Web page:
How about restructuring the property tax across America to install a two-tiered system? More tax on those horizontal pieces of empty land and asphalt, less on the buildings. That is, reduce the tax rate on homes and other improvements, and substantially increase the rate on the site value. I think such a system would induce more compact development and more infill work.
I've floated this before for downtown property in order to discourage surface parking lots. One commenter kindly pointed to this institute devoted to promoting this idea. I haven't had time to study those materials yet.
Obiously, I like the idea, but, thinking it through, I envision one problem. In order for the tax to be revenue neutral, the tax must be equal to the tax on a fully-developed property. Suppose a $95 million office building is built on a $5 million dollar lot. Annual taxes are assessed at 2.5% (for simplicity's sake), so the total tax is $2.5 million.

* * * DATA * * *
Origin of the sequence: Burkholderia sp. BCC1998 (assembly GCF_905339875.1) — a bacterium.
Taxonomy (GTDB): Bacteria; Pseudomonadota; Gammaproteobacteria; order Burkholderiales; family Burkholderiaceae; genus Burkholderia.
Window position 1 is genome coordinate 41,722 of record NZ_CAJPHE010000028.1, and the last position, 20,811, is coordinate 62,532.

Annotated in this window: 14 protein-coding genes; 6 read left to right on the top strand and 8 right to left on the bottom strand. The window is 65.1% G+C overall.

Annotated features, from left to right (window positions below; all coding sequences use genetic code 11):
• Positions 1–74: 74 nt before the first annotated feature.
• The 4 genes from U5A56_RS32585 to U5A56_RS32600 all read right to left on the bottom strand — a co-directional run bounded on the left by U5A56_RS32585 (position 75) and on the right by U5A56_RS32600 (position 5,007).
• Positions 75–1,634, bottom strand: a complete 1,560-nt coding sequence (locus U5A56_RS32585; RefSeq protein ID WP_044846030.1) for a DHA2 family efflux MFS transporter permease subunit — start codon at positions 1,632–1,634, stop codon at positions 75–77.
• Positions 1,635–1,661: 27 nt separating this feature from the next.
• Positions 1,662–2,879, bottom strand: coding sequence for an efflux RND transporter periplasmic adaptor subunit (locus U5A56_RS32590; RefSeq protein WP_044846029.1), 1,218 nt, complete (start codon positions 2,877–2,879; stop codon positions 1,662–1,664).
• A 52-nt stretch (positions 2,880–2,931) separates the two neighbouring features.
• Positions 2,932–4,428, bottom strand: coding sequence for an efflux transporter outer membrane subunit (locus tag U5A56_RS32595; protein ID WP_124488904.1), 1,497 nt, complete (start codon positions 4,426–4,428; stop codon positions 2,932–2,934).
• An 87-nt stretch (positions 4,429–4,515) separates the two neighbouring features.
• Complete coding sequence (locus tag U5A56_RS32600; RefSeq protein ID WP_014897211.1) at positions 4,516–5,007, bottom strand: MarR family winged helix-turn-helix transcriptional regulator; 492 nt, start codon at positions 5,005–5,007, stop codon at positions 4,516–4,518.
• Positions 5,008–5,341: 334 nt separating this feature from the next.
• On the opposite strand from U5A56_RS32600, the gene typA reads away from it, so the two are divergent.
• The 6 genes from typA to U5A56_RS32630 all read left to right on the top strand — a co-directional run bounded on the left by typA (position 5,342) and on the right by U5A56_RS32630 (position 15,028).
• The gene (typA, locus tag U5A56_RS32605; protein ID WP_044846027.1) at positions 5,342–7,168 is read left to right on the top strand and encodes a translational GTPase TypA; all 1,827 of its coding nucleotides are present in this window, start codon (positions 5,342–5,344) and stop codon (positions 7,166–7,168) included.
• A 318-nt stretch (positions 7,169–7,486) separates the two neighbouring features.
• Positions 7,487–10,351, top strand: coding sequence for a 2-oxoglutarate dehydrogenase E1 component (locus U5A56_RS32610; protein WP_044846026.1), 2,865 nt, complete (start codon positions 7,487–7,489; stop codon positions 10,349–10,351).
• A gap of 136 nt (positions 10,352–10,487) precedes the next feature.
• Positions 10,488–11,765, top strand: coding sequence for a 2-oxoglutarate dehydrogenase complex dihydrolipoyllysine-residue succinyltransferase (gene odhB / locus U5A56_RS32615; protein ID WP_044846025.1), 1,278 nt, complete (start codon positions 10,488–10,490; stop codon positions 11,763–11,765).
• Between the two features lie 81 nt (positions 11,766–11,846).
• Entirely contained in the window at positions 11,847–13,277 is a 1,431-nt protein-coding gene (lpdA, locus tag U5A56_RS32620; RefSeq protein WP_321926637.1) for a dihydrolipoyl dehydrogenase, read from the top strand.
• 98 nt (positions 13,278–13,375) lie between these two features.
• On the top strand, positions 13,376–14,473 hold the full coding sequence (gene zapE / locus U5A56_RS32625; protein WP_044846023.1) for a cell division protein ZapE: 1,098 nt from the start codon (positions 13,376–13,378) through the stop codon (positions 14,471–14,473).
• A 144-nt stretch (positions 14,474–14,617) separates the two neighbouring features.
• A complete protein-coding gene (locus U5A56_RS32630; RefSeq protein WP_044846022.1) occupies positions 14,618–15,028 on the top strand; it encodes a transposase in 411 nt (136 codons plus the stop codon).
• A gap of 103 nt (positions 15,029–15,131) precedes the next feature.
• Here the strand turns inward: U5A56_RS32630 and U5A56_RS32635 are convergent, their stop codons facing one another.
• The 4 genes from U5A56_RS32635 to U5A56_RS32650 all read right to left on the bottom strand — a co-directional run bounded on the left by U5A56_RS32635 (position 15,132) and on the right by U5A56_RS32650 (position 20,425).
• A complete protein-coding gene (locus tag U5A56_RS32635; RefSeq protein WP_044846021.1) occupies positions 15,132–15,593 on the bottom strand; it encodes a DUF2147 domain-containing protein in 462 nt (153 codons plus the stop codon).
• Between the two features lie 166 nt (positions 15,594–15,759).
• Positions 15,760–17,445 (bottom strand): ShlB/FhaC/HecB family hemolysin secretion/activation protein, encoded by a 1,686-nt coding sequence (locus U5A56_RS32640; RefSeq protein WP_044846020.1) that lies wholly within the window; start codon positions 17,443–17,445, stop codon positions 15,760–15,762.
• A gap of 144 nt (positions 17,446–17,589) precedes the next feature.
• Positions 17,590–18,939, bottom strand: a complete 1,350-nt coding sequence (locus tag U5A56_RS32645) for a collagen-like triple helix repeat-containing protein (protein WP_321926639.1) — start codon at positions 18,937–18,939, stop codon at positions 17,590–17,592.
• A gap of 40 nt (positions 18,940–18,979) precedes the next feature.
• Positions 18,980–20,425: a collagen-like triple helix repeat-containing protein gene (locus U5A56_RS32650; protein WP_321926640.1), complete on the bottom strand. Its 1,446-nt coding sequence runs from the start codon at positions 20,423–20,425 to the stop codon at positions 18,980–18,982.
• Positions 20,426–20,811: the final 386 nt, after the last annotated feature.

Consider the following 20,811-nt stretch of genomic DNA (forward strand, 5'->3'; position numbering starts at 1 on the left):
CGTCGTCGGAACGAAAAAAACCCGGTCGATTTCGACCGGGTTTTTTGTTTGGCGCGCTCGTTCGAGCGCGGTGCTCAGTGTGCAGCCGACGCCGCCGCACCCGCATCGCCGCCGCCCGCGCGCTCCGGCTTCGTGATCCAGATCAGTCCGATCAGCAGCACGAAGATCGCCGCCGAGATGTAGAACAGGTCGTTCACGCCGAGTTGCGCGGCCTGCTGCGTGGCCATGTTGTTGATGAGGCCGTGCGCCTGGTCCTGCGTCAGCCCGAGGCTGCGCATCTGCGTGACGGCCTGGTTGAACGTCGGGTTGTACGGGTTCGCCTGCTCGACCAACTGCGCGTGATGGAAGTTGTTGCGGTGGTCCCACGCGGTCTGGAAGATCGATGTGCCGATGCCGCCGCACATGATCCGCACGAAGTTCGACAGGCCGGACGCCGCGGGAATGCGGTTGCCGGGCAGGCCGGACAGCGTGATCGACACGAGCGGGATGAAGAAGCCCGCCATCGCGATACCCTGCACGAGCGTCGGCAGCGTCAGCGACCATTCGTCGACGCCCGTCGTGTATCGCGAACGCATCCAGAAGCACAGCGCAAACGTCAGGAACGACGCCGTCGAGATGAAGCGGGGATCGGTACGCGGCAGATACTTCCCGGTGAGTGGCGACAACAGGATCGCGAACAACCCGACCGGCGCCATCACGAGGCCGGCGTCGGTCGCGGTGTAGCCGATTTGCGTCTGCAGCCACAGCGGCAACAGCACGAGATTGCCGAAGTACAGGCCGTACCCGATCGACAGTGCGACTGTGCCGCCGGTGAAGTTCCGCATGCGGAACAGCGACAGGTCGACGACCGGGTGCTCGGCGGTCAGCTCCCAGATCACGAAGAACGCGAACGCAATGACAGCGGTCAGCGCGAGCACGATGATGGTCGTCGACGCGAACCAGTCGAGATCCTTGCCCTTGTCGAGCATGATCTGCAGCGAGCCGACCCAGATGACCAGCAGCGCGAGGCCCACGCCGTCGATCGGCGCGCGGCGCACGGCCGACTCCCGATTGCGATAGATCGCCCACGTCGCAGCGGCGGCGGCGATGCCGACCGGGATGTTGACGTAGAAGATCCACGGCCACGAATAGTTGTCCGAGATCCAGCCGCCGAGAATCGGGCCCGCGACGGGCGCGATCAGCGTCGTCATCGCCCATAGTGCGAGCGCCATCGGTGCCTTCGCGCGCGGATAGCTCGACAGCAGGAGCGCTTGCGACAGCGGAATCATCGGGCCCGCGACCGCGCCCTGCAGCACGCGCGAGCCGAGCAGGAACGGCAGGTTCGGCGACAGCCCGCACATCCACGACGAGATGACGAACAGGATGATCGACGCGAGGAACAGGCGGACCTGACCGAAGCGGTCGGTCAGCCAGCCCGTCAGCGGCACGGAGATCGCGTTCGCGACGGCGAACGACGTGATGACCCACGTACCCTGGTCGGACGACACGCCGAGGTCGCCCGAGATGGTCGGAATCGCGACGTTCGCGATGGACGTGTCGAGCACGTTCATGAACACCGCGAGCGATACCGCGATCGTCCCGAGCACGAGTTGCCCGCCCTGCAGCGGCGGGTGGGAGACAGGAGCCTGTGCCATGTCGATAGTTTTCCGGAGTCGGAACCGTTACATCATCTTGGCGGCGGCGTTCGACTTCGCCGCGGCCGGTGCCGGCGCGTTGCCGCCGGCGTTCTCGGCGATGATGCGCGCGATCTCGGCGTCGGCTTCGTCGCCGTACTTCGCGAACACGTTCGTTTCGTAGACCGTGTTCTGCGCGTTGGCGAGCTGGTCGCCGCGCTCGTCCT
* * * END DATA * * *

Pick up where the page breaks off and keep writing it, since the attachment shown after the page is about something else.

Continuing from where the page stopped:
A revenue-neutral tax would require that a $2.5 million tax be levied on the vacant $5 million lot. But how do we determine the value of the improvement before it is built? I.e., how do we determine that the value of the "appropriate" capital improvement is $50 million, $100 million or $200 million?
The tax system has to be consistent. The only solution that comes to mind is to assume a build-out to the maximum zoning entitlements. That would incentivize property owners of vacant or under-developed properties to campaign for lower entitlements. In other words, they would seek a cap on the permitted density. This is the opposite of their incetive today.
Perhaps that wouldn't be a disaster -- it would lead to development at a uniform scale, which would be an aesthetic improvement of what we have today. But I'm not sure the trade-off for lower density (and thus higher prices for existing space) is worth it.
Perhaps Pittsburgh or other jurisdictions that have implemented this type of taxation have come up with a better solution.